“A Tree Grows in Brooklyn” is a thoroughly enjoyable film and a remarkable directorial debut for Kazan who stated that he relied heavily on renowned cinematographer, Leon Shamroy. The cast is top-notch. Peggy Ann Garner is a complete delight in her Oscar-winning portrayal. Jimmy Dunn was also awarded a well-deserved Oscar. Dunn was a washed-up alcoholic in real life and was basically playing himself in the role. Kazan did Dunn a favor by offering him the part, but demanded he abstain from booze during the shooting. Dunn’s “Annie Laurie” scene is extraordinary. Dorothy McGuire gives a fine performance in her third film role as the tough-as-nails matriarch although Kazan later complained the convent-raised actress was too refined for the part. McGuire also had a reputation for being a bit of a diva on the set, as Peggy Ann Garner reflected on much later; “Kazan had a marvelous quality. He even knew how to handle Dorothy McGuire, and there was a certain way you had to handle that lady.” Joan Blondell is an audience pleaser as the coquettish Sissy, who nags her sister to cut Johnny some slack. Even young Ted Donaldson is enjoyable as the grumpy Neeley. The settings and the performances are thoroughly realistic and evoke the rough and tumble environment of 1900 Brooklyn with its immigrant enclaves. Writers Tess Slesinger’s and Frank Davis’s script also received an Oscar nomination. Although Kazan later dismissed “A Tree Grows in Brooklyn” as sentimental corn pone, the young director did a wonderful job telling a heart-warming story, which appealed to war-time audiences and was the studio’s third-highest grossing film of the year.

“A Tree Grows in Brooklyn” amazingly is not available in the USA as an individual DVD but it is included as one of the fifteen films in the “Elia Kazan Collection” box set (2010). An interesting commentary is provided with analysis from Richard Schickel, Kazan, Ted Donaldson, and Norman Lloyd. Special features also include “The Making of A Tree Grows In Brooklyn” documentary along with “An Appreciation of Dorothy McGuire.”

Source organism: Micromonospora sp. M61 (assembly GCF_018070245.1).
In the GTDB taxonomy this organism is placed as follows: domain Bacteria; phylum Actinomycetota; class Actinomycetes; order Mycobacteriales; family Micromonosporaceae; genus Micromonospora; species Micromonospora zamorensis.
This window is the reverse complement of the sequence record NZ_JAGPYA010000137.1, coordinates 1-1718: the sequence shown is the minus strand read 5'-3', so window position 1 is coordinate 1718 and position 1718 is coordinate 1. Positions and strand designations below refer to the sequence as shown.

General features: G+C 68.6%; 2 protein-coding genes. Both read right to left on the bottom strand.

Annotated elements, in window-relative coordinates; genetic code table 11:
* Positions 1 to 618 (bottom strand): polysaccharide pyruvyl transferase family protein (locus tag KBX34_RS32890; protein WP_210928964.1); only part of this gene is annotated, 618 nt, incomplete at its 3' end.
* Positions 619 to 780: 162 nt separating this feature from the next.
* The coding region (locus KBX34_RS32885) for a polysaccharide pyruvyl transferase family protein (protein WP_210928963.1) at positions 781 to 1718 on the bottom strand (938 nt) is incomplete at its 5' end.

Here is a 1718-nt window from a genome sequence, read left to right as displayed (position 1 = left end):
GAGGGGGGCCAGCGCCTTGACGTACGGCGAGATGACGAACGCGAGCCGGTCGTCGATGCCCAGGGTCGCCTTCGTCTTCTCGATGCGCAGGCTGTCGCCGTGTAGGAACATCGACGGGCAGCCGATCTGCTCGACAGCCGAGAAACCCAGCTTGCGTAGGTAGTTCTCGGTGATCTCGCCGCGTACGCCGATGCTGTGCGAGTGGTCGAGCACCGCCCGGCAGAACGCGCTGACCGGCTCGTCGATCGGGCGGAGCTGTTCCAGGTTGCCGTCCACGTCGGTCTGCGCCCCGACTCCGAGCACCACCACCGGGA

Additional thoughts from a believer’s perspective:

“A Tree Grows in Brooklyn” pays homage to human determination and perseverance despite adverse circumstances, symbolized by the Ailanthus tree determinedly growing through the cracks of the Nolan’s tenement courtyard. But attitude and ambition don’t always guarantee worldly success. The Irish/Austrian-American Nolans seem to have a certain amount of religion in their lives; there’s nightly perfunctory Bible reading (an unusual practice for a Catholic family), Francie’s prayers for her father, and a pious Catholic ceremony at Johnny’s grave side with a priest offering prayers for a merciful judgement. But Jesus Christ is not present in the hearts of these characters. When her teacher recites Keats’ “Beauty is truth, truth beauty, — that is all ye know on earth, and all ye need to know,” a distraught Francie questions out loud if her father’s fervent love (beauty) compensates for his egregious faults (truth). The teacher is befuddled by the question, leaving the viewers to decide the answer for themselves. The film insinuates that Francie will grow up to be a successful writer. But then what? In God’s great plan, worldly success is as short-lived and as unfulfilling as Johnny’s tragic life. The Nolans, director Kazan, screenwriters Slesinger and Davis, and author, Betty Smith, are all searching for truth and beauty outside of life in Jesus Christ. It is only in Christ that we find everlasting happiness, beauty, and truth.

Next up: Kazan’s sophomore stumble, “The Sea of Grass” (1947)